The mansion -- which sits on a secluded hilltop, with a no-trespassing sign near its locked gates -- has its own stories to tell, even before the murder.
Balthasar Kreischer, a wealthy 19th-century brick manufacturer, built twin mansions for his sons, Edward and Charles, on the top of the hill at 4500 Arthur Kill Rd. in 1885, overlooking a neighborhood that was then called Kreischerville.
Conviction in mob murder at Staten Island's Kreischer Mansion
In 1886, though, the patriarch died. A few years later, his brick factory burned to the ground and was rebuilt.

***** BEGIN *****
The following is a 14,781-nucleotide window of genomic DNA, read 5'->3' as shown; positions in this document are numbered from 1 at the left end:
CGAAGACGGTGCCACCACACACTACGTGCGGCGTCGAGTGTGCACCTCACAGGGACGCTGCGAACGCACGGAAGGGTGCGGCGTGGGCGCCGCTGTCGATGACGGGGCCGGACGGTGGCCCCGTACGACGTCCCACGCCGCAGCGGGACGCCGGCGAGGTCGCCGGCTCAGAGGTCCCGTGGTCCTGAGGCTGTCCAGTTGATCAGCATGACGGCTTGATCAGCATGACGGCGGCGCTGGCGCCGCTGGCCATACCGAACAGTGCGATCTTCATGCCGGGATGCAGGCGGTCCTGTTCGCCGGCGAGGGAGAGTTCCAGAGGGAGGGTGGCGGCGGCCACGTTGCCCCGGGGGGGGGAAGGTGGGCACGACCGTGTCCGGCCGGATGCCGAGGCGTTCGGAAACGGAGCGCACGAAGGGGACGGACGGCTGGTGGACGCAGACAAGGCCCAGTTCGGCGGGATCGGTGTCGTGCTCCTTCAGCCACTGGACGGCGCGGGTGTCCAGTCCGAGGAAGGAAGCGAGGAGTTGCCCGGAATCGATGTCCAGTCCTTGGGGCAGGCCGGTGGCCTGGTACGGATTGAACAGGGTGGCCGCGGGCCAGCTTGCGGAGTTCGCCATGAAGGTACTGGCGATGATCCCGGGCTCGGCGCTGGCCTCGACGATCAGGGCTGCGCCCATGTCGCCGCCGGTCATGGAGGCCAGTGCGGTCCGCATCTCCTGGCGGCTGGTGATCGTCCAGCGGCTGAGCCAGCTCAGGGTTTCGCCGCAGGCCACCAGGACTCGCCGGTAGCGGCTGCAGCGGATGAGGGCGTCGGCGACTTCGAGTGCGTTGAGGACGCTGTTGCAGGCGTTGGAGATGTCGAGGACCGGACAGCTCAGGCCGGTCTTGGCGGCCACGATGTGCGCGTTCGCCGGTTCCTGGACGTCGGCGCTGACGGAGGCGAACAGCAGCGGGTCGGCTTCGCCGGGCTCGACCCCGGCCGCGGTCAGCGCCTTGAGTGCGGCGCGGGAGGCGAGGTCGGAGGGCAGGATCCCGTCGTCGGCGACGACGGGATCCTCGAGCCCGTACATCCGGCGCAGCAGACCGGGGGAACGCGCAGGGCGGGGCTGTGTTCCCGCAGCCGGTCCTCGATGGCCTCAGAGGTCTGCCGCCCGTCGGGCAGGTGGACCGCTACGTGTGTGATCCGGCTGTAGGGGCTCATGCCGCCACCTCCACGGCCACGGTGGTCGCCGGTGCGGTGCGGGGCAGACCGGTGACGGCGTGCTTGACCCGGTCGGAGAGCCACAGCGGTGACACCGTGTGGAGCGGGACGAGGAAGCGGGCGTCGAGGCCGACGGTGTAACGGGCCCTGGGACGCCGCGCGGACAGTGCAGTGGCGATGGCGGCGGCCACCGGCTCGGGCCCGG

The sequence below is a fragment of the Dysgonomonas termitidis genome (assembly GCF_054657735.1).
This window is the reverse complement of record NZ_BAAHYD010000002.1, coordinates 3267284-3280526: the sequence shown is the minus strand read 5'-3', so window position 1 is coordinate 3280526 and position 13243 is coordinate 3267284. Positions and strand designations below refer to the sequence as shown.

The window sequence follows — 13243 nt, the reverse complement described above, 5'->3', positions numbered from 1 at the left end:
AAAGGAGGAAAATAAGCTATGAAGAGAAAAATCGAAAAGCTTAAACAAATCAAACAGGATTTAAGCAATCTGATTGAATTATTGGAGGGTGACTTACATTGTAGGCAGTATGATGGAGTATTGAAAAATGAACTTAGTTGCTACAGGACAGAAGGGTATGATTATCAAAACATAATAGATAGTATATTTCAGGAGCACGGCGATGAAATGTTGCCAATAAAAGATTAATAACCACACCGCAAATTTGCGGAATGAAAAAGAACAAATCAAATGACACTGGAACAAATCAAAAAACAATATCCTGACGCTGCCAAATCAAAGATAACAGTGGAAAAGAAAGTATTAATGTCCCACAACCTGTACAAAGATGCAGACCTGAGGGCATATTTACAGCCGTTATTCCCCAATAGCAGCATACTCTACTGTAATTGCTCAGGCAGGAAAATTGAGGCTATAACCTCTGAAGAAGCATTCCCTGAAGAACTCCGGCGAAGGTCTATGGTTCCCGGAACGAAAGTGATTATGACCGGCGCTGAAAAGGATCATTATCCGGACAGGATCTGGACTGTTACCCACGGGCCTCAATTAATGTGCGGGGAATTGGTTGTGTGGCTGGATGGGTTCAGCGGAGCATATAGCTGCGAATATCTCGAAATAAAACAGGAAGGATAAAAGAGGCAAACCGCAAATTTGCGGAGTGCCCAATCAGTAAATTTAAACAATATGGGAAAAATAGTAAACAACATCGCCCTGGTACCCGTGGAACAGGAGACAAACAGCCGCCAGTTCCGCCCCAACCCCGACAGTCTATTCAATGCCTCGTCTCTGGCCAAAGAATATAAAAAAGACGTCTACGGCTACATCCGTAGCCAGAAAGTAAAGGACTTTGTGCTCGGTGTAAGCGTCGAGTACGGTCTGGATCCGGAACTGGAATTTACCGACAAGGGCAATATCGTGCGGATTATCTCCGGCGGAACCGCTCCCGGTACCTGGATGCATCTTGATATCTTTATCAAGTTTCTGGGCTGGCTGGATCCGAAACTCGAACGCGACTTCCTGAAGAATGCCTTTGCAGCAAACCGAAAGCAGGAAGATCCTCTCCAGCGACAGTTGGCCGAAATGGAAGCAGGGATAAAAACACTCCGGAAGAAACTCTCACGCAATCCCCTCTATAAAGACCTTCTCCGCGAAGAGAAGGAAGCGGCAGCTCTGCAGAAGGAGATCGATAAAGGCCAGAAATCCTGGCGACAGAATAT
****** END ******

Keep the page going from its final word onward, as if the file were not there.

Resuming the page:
In 1894, Edward Kreischer shot himself in the head at the factory, reportedly because of trouble with employees. His weeping, distraught wife is among the ghosts people claim to hear at the mansion, even though theirs was the one that burned down.
By 1899, the final member of the family had retired and the once-thriving business passed out of the family and eventually closed.
During World War I, when just about anything German became taboo, the name of the neighborhood was changed to Charleston, and most traces of the family disappeared, including large stone tablets at a nearby church that publicly thanked Kreischers for their work in the community.
In 1996, the mansion became a restaurant, and patrons would regularly talk of strange happenings and supernatural experiences.